4. These three French phrases may be quotations; they are not found in Cassagne’s Traité d’aquarelle (1875).
5. Baby crawling (‘Adventurer sallying forth’) (F 872 / JH 334) was once in Van Rappard’s possession, so it could have been one of the works enclosed. The other drawings of the baby Willem in natural chalk have not been identified.
6. Jozef Israëls, Man die zijn pijp aansteekt (De roker) (Man lighting his pipe (The smoker)), etching (1882), 40.4 x 27.7 cm (Amsterdam, Rijksprentenkabinet). Ill. 196 [196].
7. The likeliest candidate for Israëls’s ‘Interior of a labourer’s dwelling’ is the etching Binnenhuis or De moeder’ (Interior, or ‘The mother’), although at 15.9 x 23.9 cm it cannot be described as large (Amsterdam, Van Gogh Museum). Ill. 190 [190]. See Hubert 1909, p. 37, no. 21.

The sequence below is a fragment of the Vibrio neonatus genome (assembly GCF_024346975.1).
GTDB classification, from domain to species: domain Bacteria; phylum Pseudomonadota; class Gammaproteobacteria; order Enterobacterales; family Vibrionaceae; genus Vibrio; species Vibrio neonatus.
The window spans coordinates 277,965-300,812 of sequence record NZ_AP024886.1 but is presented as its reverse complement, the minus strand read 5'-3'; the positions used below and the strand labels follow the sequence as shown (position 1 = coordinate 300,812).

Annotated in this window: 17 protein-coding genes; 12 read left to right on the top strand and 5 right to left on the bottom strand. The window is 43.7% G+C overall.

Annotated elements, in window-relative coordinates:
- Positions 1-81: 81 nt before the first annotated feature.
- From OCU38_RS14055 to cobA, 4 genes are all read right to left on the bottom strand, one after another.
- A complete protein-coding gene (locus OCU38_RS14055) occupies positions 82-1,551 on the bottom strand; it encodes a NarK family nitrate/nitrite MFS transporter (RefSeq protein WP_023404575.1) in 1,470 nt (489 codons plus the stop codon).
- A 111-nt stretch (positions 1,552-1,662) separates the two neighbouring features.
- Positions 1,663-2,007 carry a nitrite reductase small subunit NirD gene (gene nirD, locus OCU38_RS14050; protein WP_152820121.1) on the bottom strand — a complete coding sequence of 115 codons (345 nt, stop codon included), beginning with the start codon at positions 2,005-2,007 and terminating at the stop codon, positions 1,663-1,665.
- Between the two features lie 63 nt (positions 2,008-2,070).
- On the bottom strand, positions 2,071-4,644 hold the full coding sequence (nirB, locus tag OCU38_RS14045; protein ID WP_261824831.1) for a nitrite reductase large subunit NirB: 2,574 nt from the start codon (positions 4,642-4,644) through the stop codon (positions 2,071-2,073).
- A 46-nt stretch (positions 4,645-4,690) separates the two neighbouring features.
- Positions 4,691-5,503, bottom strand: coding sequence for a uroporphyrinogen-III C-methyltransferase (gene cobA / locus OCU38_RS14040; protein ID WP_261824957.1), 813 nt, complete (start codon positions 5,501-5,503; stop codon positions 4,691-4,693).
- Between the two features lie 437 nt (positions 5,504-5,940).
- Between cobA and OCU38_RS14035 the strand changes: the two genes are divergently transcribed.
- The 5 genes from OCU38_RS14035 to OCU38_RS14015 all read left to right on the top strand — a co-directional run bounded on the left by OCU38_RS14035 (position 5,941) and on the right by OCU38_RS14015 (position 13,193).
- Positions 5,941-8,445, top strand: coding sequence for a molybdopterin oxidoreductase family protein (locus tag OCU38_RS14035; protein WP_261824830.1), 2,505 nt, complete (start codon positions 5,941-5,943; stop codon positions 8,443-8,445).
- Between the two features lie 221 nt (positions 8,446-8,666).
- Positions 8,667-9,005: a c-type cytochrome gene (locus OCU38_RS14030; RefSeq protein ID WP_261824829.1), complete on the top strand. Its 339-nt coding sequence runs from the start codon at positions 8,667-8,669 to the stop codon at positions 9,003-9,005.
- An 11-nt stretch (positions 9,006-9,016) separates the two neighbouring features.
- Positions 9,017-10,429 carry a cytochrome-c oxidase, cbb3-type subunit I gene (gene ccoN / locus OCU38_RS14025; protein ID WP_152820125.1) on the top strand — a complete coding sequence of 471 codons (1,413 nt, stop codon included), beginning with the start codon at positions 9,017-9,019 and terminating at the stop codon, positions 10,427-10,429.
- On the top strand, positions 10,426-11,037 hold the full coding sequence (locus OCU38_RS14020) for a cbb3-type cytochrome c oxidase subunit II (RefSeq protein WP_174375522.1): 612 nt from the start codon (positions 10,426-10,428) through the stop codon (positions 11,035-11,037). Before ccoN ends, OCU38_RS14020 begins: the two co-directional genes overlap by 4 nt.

8. Félicien Rops co-founded the ‘Société Internationale des Aquafortistes’ in 1862. To promote interest in etching, in 1875 this Société published two albums with etchings by Jozef Israëls, Auguste Danse and the Countess of Flanders, the Cahier d’études: eaux-fortes and Album d’eaux-fortes. Brussels 1875. Cf. Stephen Goddard, Les Vingt en de avant-garde in België. Prenten, tekeningen en boeken c. 1890. Ghent 1992, pp. 53-54.
9. Jozef Israëls, Meisje leunende op een schop (Girl leaning on a spade) and Vrouw met een mand op de rug (Woman with a basket on her back), also known as Huiswaarts (On the way home). Both etchings, 9.2 x 5.7 cm and 13.5 x 9.5 cm respectively, were published in March on one sheet in Album d’eaux-fortes. Brussels 1875, by the above Société (Amsterdam, Rijksprentenkabinet). Ill. 198 [198] and Ill. 205 [205].
[198] [205]